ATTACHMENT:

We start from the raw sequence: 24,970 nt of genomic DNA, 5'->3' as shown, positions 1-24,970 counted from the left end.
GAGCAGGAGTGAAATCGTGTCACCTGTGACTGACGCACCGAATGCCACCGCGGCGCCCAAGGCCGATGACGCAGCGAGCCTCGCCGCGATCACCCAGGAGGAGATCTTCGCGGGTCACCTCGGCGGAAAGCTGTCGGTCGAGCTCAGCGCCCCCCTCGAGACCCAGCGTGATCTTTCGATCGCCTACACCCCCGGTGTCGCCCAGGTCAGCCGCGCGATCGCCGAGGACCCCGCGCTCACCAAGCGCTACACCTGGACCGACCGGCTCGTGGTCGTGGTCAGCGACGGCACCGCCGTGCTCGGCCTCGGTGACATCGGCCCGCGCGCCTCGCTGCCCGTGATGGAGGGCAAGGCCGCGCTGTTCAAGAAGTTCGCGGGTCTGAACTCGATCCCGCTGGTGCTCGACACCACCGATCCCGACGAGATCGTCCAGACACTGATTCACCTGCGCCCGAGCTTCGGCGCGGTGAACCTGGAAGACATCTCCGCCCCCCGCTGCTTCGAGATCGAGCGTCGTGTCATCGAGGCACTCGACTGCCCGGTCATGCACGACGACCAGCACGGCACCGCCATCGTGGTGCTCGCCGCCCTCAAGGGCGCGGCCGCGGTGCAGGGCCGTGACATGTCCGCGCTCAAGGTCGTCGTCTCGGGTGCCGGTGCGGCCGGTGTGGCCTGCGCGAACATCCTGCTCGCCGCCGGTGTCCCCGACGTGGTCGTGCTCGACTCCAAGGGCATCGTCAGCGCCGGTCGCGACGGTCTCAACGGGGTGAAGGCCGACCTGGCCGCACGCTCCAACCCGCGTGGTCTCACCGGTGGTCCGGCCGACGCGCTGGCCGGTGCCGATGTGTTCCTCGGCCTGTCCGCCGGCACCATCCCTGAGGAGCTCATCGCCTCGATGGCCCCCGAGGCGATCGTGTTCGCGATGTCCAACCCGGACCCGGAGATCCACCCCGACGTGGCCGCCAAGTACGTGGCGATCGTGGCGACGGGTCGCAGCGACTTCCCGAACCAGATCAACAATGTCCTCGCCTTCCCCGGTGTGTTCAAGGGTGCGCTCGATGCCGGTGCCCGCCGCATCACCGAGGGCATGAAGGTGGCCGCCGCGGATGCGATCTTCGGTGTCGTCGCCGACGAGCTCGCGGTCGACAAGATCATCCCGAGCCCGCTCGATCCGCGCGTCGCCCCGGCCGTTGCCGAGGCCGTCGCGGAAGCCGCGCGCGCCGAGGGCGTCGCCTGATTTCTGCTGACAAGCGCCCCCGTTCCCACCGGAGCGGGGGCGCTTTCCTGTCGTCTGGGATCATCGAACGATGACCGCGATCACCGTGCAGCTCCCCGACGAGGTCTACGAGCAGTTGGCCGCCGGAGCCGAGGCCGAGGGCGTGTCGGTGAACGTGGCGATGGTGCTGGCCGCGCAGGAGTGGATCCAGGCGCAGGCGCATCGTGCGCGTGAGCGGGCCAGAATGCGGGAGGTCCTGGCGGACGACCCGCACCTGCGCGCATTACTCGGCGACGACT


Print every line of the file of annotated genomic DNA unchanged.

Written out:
We start from the raw sequence: 24,970 nt of genomic DNA, 5'->3' as shown, positions 1-24,970 counted from the left end.
GAGCAGGAGTGAAATCGTGTCACCTGTGACTGACGCACCGAATGCCACCGCGGCGCCCAAGGCCGATGACGCAGCGAGCCTCGCCGCGATCACCCAGGAGGAGATCTTCGCGGGTCACCTCGGCGGAAAGCTGTCGGTCGAGCTCAGCGCCCCCCTCGAGACCCAGCGTGATCTTTCGATCGCCTACACCCCCGGTGTCGCCCAGGTCAGCCGCGCGATCGCCGAGGACCCCGCGCTCACCAAGCGCTACACCTGGACCGACCGGCTCGTGGTCGTGGTCAGCGACGGCACCGCCGTGCTCGGCCTCGGTGACATCGGCCCGCGCGCCTCGCTGCCCGTGATGGAGGGCAAGGCCGCGCTGTTCAAGAAGTTCGCGGGTCTGAACTCGATCCCGCTGGTGCTCGACACCACCGATCCCGACGAGATCGTCCAGACACTGATTCACCTGCGCCCGAGCTTCGGCGCGGTGAACCTGGAAGACATCTCCGCCCCCCGCTGCTTCGAGATCGAGCGTCGTGTCATCGAGGCACTCGACTGCCCGGTCATGCACGACGACCAGCACGGCACCGCCATCGTGGTGCTCGCCGCCCTCAAGGGCGCGGCCGCGGTGCAGGGCCGTGACATGTCCGCGCTCAAGGTCGTCGTCTCGGGTGCCGGTGCGGCCGGTGTGGCCTGCGCGAACATCCTGCTCGCCGCCGGTGTCCCCGACGTGGTCGTGCTCGACTCCAAGGGCATCGTCAGCGCCGGTCGCGACGGTCTCAACGGGGTGAAGGCCGACCTGGCCGCACGCTCCAACCCGCGTGGTCTCACCGGTGGTCCGGCCGACGCGCTGGCCGGTGCCGATGTGTTCCTCGGCCTGTCCGCCGGCACCATCCCTGAGGAGCTCATCGCCTCGATGGCCCCCGAGGCGATCGTGTTCGCGATGTCCAACCCGGACCCGGAGATCCACCCCGACGTGGCCGCCAAGTACGTGGCGATCGTGGCGACGGGTCGCAGCGACTTCCCGAACCAGATCAACAATGTCCTCGCCTTCCCCGGTGTGTTCAAGGGTGCGCTCGATGCCGGTGCCCGCCGCATCACCGAGGGCATGAAGGTGGCCGCCGCGGATGCGATCTTCGGTGTCGTCGCCGACGAGCTCGCGGTCGACAAGATCATCCCGAGCCCGCTCGATCCGCGCGTCGCCCCGGCCGTTGCCGAGGCCGTCGCGGAAGCCGCGCGCGCCGAGGGCGTCGCCTGATTTCTGCTGACAAGCGCCCCCGTTCCCACCGGAGCGGGGGCGCTTTCCTGTCGTCTGGGATCATCGAACGATGACCGCGATCACCGTGCAGCTCCCCGACGAGGTCTACGAGCAGTTGGCCGCCGGAGCCGAGGCCGAGGGCGTGTCGGTGAACGTGGCGATGGTGCTGGCCGCGCAGGAGTGGATCCAGGCGCAGGCGCATCGTGCGCGTGAGCGGGCCAGAATGCGGGAGGTCCTGGCGGACGACCCGCACCTGCGCGCATTACTCGGCGACGACT